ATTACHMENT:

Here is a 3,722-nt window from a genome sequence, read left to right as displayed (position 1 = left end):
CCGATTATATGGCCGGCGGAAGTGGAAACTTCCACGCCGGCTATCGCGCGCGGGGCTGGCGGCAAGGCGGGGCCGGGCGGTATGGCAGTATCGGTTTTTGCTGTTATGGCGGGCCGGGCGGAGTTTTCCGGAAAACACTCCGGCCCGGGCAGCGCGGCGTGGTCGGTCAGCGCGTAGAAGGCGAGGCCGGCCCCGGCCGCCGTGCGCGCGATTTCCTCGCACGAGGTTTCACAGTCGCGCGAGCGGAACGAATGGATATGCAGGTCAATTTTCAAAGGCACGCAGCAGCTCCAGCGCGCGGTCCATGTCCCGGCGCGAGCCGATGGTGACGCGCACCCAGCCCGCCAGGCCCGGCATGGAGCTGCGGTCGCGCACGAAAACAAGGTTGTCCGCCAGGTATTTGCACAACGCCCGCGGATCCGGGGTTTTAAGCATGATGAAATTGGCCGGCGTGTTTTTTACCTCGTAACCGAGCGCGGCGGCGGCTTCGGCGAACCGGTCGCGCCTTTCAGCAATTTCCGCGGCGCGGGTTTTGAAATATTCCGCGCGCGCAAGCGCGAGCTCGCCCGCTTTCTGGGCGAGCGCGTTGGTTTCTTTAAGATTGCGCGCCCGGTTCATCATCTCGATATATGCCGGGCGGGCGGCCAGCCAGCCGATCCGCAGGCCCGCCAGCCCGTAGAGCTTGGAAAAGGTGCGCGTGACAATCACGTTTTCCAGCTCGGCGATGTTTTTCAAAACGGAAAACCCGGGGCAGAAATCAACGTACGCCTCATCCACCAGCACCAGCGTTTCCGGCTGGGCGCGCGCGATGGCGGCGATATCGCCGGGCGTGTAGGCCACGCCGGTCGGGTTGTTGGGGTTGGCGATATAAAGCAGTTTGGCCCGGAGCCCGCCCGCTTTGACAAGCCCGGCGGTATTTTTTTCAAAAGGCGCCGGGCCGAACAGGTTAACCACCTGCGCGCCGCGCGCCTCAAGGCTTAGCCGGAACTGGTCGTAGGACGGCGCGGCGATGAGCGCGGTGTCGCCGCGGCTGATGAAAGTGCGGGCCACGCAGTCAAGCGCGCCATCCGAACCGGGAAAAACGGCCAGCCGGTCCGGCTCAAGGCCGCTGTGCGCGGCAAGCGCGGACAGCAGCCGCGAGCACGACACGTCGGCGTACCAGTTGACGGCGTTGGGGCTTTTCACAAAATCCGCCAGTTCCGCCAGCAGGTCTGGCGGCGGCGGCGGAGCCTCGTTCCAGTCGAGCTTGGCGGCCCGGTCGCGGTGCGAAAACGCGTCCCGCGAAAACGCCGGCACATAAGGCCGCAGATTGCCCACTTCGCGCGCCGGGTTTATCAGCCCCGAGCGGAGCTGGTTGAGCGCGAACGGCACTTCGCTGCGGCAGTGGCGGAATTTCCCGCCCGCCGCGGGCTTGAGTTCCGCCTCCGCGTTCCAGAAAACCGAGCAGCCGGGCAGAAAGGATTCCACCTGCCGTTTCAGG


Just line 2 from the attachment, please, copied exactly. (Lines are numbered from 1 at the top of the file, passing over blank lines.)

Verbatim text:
CCGATTATATGGCCGGCGGAAGTGGAAACTTCCACGCCGGCTATCGCGCGCGGGGCTGGCGGCAAGGCGGGGCCGGGCGGTATGGCAGTATCGGTTTTTGCTGTTATGGCGGGCCGGGCGGAGTTTTCCGGAAAACACTCCGGCCCGGGCAGCGCGGCGTGGTCGGTCAGCGCGTAGAAGGCGAGGCCGGCCCCGGCCGCCGTGCGCGCGATTTCCTCGCACGAGGTTTCACAGTCGCGCGAGCGGAACGAATGGATATGCAGGTCAATTTTCAAAGGCACGCAGCAGCTCCAGCGCGCGGTCCATGTCCCGGCGCGAGCCGATGGTGACGCGCACCCAGCCCGCCAGGCCCGGCATGGAGCTGCGGTCGCGCACGAAAACAAGGTTGTCCGCCAGGTATTTGCACAACGCCCGCGGATCCGGGGTTTTAAGCATGATGAAATTGGCCGGCGTGTTTTTTACCTCGTAACCGAGCGCGGCGGCGGCTTCGGCGAACCGGTCGCGCCTTTCAGCAATTTCCGCGGCGCGGGTTTTGAAATATTCCGCGCGCGCAAGCGCGAGCTCGCCCGCTTTCTGGGCGAGCGCGTTGGTTTCTTTAAGATTGCGCGCCCGGTTCATCATCTCGATATATGCCGGGCGGGCGGCCAGCCAGCCGATCCGCAGGCCCGCCAGCCCGTAGAGCTTGGAAAAGGTGCGCGTGACAATCACGTTTTCCAGCTCGGCGATGTTTTTCAAAACGGAAAACCCGGGGCAGAAATCAACGTACGCCTCATCCACCAGCACCAGCGTTTCCGGCTGGGCGCGCGCGATGGCGGCGATATCGCCGGGCGTGTAGGCCACGCCGGTCGGGTTGTTGGGGTTGGCGATATAAAGCAGTTTGGCCCGGAGCCCGCCCGCTTTGACAAGCCCGGCGGTATTTTTTTCAAAAGGCGCCGGGCCGAACAGGTTAACCACCTGCGCGCCGCGCGCCTCAAGGCTTAGCCGGAACTGGTCGTAGGACGGCGCGGCGATGAGCGCGGTGTCGCCGCGGCTGATGAAAGTGCGGGCCACGCAGTCAAGCGCGCCATCCGAACCGGGAAAAACGGCCAGCCGGTCCGGCTCAAGGCCGCTGTGCGCGGCAAGCGCGGACAGCAGCCGCGAGCACGACACGTCGGCGTACCAGTTGACGGCGTTGGGGCTTTTCACAAAATCCGCCAGTTCCGCCAGCAGGTCTGGCGGCGGCGGCGGAGCCTCGTTCCAGTCGAGCTTGGCGGCCCGGTCGCGGTGCGAAAACGCGTCCCGCGAAAACGCCGGCACATAAGGCCGCAGATTGCCCACTTCGCGCGCCGGGTTTATCAGCCCCGAGCGGAGCTGGTTGAGCGCGAACGGCACTTCGCTGCGGCAGTGGCGGAATTTCCCGCCCGCCGCGGGCTTGAGTTCCGCCTCCGCGTTCCAGAAAACCGAGCAGCCGGGCAGAAAGGATTCCACCTGCCGTTTCAGG